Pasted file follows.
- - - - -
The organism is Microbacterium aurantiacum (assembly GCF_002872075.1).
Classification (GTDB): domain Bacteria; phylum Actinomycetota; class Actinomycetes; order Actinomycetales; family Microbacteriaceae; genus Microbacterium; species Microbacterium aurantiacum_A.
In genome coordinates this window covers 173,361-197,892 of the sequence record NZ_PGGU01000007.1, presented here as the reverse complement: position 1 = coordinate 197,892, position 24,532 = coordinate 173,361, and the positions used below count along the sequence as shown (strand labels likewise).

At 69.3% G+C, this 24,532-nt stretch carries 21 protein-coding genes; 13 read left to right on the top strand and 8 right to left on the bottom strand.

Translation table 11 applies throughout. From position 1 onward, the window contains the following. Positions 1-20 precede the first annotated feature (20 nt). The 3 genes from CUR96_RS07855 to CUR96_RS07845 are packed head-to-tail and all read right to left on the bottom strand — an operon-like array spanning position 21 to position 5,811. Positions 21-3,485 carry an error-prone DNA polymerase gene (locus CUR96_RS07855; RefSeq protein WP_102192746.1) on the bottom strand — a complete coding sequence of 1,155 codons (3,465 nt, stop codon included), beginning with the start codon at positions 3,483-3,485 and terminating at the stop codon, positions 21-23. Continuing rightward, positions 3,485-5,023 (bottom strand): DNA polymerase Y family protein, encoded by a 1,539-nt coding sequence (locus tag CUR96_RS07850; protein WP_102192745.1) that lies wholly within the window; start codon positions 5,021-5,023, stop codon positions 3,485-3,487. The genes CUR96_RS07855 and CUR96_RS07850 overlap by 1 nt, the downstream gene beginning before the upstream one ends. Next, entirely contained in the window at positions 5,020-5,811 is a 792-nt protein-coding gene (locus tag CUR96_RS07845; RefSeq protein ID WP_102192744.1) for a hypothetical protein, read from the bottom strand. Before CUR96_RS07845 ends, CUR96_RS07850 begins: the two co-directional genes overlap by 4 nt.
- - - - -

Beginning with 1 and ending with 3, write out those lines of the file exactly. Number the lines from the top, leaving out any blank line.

The organism is Microbacterium aurantiacum (assembly GCF_002872075.1).
Classification (GTDB): domain Bacteria; phylum Actinomycetota; class Actinomycetes; order Actinomycetales; family Microbacteriaceae; genus Microbacterium; species Microbacterium aurantiacum_A.
In genome coordinates this window covers 173,361-197,892 of the sequence record NZ_PGGU01000007.1, presented here as the reverse complement: position 1 = coordinate 197,892, position 24,532 = coordinate 173,361, and the positions used below count along the sequence as shown (strand labels likewise).